Researchers Reveal the Ligand-Recognition Mode of Adenosine Receptor A2BR
Adenosine (ADO) is ubiquitously distributed in human tissue and organ and regulates a multitude of physiological and pathological processes. It is an endogenous ligand that shows relatively low affinity (in micromolar ranges) to A2BR compared with other adenosine receptor subtypes (nanomolar affinity). ADO/A2BR signaling plays a tissue-protective role in acute disease models, such as myocardial ischemia and acute lung injury, etc. BAY 60-6583, a potent and selective A2BR agonist, has cardioprotective effects and increases the secretion of cytokine in the CAR-T cells to eliminate tumor cells. These findings developed A2BR as a potential drug target for the treatment of myocardial ischemia, aging, obesity, cancer, et.al.
In a study published Cell Discovery on 28th December, 2022, A team of researchers led by H.Eric Xu (XU Huaqiang) and XIE Xin from the Shanghai Institute of Materia Medica (SIMM) of the Chinese Academy of Sciences, in collaboration with a group led by JIANG Yi from Lingang Laboratory, revealed the ligand binding and selectivity of human adenosine receptor A2BR from structural views.
The structures demonstrated a conserved adenosine-binding mode and provide a template for understanding the low adenosine activity against A2BR. They also explained the recognition of the nonnucleoside agonist and the high preference of BAY 60-6583 against A2BR.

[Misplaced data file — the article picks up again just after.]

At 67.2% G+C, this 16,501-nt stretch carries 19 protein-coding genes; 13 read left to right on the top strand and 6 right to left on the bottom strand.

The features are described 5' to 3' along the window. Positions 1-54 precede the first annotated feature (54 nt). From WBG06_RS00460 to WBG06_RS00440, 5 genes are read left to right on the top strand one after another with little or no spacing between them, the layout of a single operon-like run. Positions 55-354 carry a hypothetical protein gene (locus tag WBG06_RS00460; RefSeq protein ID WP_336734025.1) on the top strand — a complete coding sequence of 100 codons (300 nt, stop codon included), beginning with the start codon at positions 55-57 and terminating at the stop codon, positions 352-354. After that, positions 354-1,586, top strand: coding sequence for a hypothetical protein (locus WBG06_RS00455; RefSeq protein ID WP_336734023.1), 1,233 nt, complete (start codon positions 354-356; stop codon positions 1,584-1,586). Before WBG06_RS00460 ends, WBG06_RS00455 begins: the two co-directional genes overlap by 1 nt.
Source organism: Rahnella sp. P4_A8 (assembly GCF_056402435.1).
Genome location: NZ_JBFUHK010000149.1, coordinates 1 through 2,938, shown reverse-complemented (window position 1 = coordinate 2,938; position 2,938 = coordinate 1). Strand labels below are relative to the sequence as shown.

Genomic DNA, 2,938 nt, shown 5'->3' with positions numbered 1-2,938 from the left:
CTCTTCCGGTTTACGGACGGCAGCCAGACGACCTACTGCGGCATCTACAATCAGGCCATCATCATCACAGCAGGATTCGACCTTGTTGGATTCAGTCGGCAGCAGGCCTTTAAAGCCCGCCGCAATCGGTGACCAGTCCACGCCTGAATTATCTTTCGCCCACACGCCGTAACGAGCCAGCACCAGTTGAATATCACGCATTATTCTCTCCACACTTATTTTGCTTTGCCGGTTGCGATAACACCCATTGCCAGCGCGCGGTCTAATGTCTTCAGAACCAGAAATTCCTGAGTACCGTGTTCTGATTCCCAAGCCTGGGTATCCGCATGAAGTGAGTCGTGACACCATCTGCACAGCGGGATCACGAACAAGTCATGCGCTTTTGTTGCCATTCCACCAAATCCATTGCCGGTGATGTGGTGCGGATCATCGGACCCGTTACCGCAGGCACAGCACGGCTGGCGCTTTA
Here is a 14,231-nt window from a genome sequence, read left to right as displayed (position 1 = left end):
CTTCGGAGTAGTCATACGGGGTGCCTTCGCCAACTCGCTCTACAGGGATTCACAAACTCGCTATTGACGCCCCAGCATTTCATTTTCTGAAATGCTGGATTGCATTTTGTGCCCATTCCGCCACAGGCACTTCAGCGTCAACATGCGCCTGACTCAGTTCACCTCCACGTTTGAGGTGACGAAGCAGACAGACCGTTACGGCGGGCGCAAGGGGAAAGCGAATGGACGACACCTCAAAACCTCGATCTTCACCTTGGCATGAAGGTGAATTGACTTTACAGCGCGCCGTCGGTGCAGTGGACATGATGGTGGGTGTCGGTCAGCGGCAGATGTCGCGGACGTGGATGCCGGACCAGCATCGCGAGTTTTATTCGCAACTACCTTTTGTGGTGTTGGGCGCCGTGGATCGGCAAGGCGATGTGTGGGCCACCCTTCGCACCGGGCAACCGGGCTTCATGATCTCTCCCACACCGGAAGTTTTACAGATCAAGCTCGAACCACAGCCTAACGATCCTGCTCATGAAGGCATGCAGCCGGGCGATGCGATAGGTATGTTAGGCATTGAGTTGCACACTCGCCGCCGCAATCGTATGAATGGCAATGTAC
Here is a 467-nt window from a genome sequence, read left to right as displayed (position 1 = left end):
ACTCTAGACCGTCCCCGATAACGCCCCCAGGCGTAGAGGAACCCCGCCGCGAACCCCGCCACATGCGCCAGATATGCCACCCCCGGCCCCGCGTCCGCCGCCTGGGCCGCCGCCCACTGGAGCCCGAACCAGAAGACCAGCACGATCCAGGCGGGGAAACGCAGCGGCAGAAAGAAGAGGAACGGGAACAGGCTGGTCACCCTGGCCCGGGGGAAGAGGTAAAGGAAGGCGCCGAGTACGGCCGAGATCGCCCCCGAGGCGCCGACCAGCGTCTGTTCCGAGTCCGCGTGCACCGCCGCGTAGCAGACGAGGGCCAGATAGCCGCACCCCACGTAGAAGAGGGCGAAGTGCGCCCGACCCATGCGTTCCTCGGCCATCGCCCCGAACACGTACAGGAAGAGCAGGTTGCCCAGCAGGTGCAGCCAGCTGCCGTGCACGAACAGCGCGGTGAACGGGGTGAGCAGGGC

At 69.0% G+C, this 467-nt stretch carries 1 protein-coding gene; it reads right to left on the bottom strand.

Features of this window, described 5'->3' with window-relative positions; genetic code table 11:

In this study, they reported two cryo-electron microscopy (cryo-EM) structures of signaling proteins (Gs) coupled A2BR bound to its endogenous ligand ADO and a non-nucleoside selective agonist BAY 60-6583. The endogenous agonist ADO binds to the orthosteric binding pocket of A2BR, primarily through hydrogen bonds and hydrophobic interactions. It contained a highly conserved mode across ARs. Furthermore, they explored the ligand root-mean-square deviation (RMSD) by molecular dynamics simulations to evaluate the binding stability of ADO in ARs. A2BR showed a relative instability in the binding site and tends to drift out of it, which may explain its weaker binding affinity. In addition, the deeper insertion of BAY 60-6583 relative to ADO results in additional hydrophilic interactions with A2BR pocket residues. They further identified the valine at position 6.51 as a determinant for the high selectivity of BAY 60-6583 for A2BR.
This study provided insights into the ligand-binding, subtype selectivity, and activation for A2BR and a basis for the designing of subtype-specific ligands targeting adenosine receptors.
Caption: The cryo-EM structures of adenosine receptor A2BR bound to ligands
Image by XU Huaqiang Eric's laboratory at SIMM
Shanghai Institute of Materia Medica